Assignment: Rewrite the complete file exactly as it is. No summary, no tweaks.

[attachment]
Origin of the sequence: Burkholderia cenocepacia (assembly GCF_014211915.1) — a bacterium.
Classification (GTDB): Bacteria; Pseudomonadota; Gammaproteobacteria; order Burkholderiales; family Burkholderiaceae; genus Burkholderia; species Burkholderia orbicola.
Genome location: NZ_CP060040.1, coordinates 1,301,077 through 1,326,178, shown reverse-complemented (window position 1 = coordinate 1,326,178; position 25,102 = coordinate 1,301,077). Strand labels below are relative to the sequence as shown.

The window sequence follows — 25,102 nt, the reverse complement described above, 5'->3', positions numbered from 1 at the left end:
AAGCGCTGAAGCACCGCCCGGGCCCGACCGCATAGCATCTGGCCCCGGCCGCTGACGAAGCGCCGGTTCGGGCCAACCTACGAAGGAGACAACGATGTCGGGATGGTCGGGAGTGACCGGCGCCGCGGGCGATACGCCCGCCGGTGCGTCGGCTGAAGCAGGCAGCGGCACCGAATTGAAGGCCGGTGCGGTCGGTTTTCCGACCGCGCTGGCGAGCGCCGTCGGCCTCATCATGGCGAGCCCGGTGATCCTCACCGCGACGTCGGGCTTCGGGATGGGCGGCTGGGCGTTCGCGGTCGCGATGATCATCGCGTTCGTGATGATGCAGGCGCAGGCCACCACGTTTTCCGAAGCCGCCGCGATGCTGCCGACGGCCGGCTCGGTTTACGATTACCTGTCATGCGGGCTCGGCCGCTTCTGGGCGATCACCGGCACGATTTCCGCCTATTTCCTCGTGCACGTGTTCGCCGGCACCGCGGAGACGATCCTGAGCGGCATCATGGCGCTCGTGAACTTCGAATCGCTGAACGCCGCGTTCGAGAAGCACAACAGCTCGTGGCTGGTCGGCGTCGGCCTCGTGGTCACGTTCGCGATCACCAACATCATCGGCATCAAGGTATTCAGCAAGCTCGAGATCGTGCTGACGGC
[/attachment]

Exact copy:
Origin of the sequence: Burkholderia cenocepacia (assembly GCF_014211915.1) — a bacterium.
Classification (GTDB): Bacteria; Pseudomonadota; Gammaproteobacteria; order Burkholderiales; family Burkholderiaceae; genus Burkholderia; species Burkholderia orbicola.
Genome location: NZ_CP060040.1, coordinates 1,301,077 through 1,326,178, shown reverse-complemented (window position 1 = coordinate 1,326,178; position 25,102 = coordinate 1,301,077). Strand labels below are relative to the sequence as shown.

The window sequence follows — 25,102 nt, the reverse complement described above, 5'->3', positions numbered from 1 at the left end:
AAGCGCTGAAGCACCGCCCGGGCCCGACCGCATAGCATCTGGCCCCGGCCGCTGACGAAGCGCCGGTTCGGGCCAACCTACGAAGGAGACAACGATGTCGGGATGGTCGGGAGTGACCGGCGCCGCGGGCGATACGCCCGCCGGTGCGTCGGCTGAAGCAGGCAGCGGCACCGAATTGAAGGCCGGTGCGGTCGGTTTTCCGACCGCGCTGGCGAGCGCCGTCGGCCTCATCATGGCGAGCCCGGTGATCCTCACCGCGACGTCGGGCTTCGGGATGGGCGGCTGGGCGTTCGCGGTCGCGATGATCATCGCGTTCGTGATGATGCAGGCGCAGGCCACCACGTTTTCCGAAGCCGCCGCGATGCTGCCGACGGCCGGCTCGGTTTACGATTACCTGTCATGCGGGCTCGGCCGCTTCTGGGCGATCACCGGCACGATTTCCGCCTATTTCCTCGTGCACGTGTTCGCCGGCACCGCGGAGACGATCCTGAGCGGCATCATGGCGCTCGTGAACTTCGAATCGCTGAACGCCGCGTTCGAGAAGCACAACAGCTCGTGGCTGGTCGGCGTCGGCCTCGTGGTCACGTTCGCGATCACCAACATCATCGGCATCAAGGTATTCAGCAAGCTCGAGATCGTGCTGACGGC